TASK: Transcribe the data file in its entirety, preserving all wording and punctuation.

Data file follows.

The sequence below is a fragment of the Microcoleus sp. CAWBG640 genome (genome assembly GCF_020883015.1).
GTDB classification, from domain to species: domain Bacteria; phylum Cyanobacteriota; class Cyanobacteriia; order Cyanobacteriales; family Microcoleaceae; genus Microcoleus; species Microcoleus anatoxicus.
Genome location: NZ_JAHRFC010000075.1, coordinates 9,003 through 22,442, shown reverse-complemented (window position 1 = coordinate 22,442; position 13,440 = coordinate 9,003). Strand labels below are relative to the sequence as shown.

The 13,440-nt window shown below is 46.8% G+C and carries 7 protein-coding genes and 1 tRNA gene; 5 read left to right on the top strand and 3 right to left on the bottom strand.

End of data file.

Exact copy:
The sequence below is a fragment of the Microcoleus sp. CAWBG640 genome (genome assembly GCF_020883015.1).
GTDB classification, from domain to species: domain Bacteria; phylum Cyanobacteriota; class Cyanobacteriia; order Cyanobacteriales; family Microcoleaceae; genus Microcoleus; species Microcoleus anatoxicus.
Genome location: NZ_JAHRFC010000075.1, coordinates 9,003 through 22,442, shown reverse-complemented (window position 1 = coordinate 22,442; position 13,440 = coordinate 9,003). Strand labels below are relative to the sequence as shown.

The 13,440-nt window shown below is 46.8% G+C and carries 7 protein-coding genes and 1 tRNA gene; 5 read left to right on the top strand and 3 right to left on the bottom strand.